Our client, Courage Campaign, therefore demands that the Los Angeles County Registrar-Record/County Clerk and the Secretary of State immediately implement the following:
1.) Distribute recorded messages from the Registrar's office to Decline to State/Nonpartisan voters reminding them that they must fill in circle numbers 5 or 6 (the bubble stating they are voting Democratic or AI) if they request a Democratic or American Independent ballot. The notice should also inform them that failure to do so will result in their choice for president not counting. These calls should commence tonight and be distributed throughout the day tomorrow.
2.) Distribute press releases to the English news media and language media for those groups covered by Section 203 of the Voting Rights Act with the same message provided in item number one above.
3.) Instruct "rovers" and other polling place supervisors to specifically instruct pollworkers to remind voters that they must fill in circles 5 or 6 or their vote for President will not count.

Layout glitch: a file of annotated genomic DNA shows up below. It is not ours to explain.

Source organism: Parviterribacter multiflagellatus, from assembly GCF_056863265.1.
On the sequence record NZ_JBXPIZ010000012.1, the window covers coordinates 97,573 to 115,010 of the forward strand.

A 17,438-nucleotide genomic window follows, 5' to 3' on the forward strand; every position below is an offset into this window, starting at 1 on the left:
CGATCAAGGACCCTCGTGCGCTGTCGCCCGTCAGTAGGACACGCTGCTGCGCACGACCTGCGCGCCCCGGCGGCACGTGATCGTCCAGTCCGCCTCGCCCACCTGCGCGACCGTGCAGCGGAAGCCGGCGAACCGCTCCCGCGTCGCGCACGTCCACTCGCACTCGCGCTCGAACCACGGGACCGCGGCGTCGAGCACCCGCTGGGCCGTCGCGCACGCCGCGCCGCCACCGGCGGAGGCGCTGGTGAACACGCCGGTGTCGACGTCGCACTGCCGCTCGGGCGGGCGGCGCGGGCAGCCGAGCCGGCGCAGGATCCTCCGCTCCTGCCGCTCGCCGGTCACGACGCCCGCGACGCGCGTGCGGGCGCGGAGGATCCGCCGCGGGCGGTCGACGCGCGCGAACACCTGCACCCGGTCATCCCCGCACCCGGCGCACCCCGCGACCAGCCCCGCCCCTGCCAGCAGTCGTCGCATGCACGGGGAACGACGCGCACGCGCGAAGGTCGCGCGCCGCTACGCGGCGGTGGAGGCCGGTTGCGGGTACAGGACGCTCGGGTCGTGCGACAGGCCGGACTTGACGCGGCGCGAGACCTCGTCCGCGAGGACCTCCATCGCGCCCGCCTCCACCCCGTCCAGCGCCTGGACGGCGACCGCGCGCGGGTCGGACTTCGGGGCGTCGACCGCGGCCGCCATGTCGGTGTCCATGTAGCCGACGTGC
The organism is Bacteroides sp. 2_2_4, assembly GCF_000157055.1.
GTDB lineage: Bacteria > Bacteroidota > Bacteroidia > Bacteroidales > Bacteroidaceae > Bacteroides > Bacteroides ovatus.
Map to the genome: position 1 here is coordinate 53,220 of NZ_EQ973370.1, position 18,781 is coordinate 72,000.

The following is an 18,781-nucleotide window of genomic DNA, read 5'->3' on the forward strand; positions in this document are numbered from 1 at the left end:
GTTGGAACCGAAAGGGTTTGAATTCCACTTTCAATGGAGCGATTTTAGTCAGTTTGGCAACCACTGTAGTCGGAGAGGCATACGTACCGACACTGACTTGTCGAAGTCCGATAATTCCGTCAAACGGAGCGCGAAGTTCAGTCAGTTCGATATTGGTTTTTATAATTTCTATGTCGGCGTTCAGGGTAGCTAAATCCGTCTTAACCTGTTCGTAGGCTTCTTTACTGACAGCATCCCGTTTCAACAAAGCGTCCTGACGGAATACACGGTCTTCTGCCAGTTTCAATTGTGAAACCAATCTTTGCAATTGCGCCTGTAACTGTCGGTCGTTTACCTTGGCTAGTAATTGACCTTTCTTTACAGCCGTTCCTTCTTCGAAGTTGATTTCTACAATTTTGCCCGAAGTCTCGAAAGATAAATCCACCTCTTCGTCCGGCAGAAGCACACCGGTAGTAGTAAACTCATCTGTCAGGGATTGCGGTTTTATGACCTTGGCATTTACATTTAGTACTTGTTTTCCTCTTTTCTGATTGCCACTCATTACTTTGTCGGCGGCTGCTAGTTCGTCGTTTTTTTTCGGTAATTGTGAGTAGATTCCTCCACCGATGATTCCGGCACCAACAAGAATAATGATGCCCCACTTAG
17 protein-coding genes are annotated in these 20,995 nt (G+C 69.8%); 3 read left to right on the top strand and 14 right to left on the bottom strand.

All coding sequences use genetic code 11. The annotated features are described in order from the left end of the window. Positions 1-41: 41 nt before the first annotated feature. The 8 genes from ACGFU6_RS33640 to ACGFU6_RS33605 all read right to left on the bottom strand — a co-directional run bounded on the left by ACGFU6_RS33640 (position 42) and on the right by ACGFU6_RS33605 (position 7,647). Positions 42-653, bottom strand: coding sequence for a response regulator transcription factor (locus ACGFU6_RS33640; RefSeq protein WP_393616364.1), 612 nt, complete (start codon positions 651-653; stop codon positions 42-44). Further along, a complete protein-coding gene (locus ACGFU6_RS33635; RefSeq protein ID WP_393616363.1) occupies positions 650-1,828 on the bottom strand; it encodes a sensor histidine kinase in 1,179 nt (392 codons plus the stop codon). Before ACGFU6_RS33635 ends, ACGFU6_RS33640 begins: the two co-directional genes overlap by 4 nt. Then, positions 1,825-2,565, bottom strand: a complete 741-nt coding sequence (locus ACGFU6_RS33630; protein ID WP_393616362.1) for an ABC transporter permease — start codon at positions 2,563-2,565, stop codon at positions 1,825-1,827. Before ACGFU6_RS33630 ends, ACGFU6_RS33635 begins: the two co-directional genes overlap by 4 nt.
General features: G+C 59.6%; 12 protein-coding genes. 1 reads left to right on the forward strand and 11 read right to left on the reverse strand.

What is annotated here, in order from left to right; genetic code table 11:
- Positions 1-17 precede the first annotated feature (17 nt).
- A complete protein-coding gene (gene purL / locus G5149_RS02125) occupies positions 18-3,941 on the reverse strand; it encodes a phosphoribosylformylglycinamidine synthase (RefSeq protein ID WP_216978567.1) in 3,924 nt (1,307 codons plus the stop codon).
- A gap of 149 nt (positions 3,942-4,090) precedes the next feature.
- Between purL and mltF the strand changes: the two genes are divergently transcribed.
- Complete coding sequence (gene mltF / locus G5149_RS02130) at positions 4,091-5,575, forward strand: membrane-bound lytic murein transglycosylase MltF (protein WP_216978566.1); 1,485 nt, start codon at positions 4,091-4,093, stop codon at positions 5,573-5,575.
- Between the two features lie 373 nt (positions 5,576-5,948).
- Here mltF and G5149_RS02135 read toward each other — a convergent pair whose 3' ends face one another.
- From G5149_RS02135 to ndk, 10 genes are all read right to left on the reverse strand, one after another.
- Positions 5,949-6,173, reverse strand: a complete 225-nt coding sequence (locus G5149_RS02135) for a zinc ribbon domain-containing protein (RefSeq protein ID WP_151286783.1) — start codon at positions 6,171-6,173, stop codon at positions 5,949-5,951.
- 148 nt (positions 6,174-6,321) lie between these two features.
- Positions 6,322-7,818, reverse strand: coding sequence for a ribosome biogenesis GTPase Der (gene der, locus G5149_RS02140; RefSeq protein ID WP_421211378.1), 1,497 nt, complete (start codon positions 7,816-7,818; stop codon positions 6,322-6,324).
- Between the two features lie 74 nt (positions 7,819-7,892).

4.) Immediately distribute public service announcements consistent with the information mentioned in item one, above.
5.) Permit Courage Campaign volunteers to observe the sorting and vote counting process so that we may assess the extent of the problem caused by the issues with DTS voting.
These steps are reasonable responses to the issues raised in our letter to your office earlier this morning. Once again, our client reserves all of its legal rights. We look forward to hearing from you soon.
Steve J. Reyes
Kaufman Downing LLP
If that isn't enough, the LA Times lists more "glitches" in yesterdays voting
in California yesterday, including but definitely not limited to, two Los Angeles-area polling places were shuttered when voters went there to cast their ballots, causing some to wait more than an hour to vote at Immaculate Heart of Mary Church in Los Angeles.
At the Westside Jewish Community Center on Olympic Boulevard, officials didn't get voting equipment until 12:20 p.m. -- more than five hours after the polls opened.
That is only the beginning of the problems in California
Registrars predicted as much as 25 percent of the overall vote may go uncounted on Election Night because although more than 2.2 million mail-in ballots have been returned to registrars' offices, there are 3 million still outstanding.
Late-arriving absentee ballots will be tallied only after the precinct ballots are counted, and then only after a painstaking verification process.
In Riverside County, a printing error scored as many as 60,000 absentee ballots so deeply that they fell apart when voters removed them from envelopes.
All in all, it seems that the Florida's voter confusion yesterday
is small in comparison to the California debacle.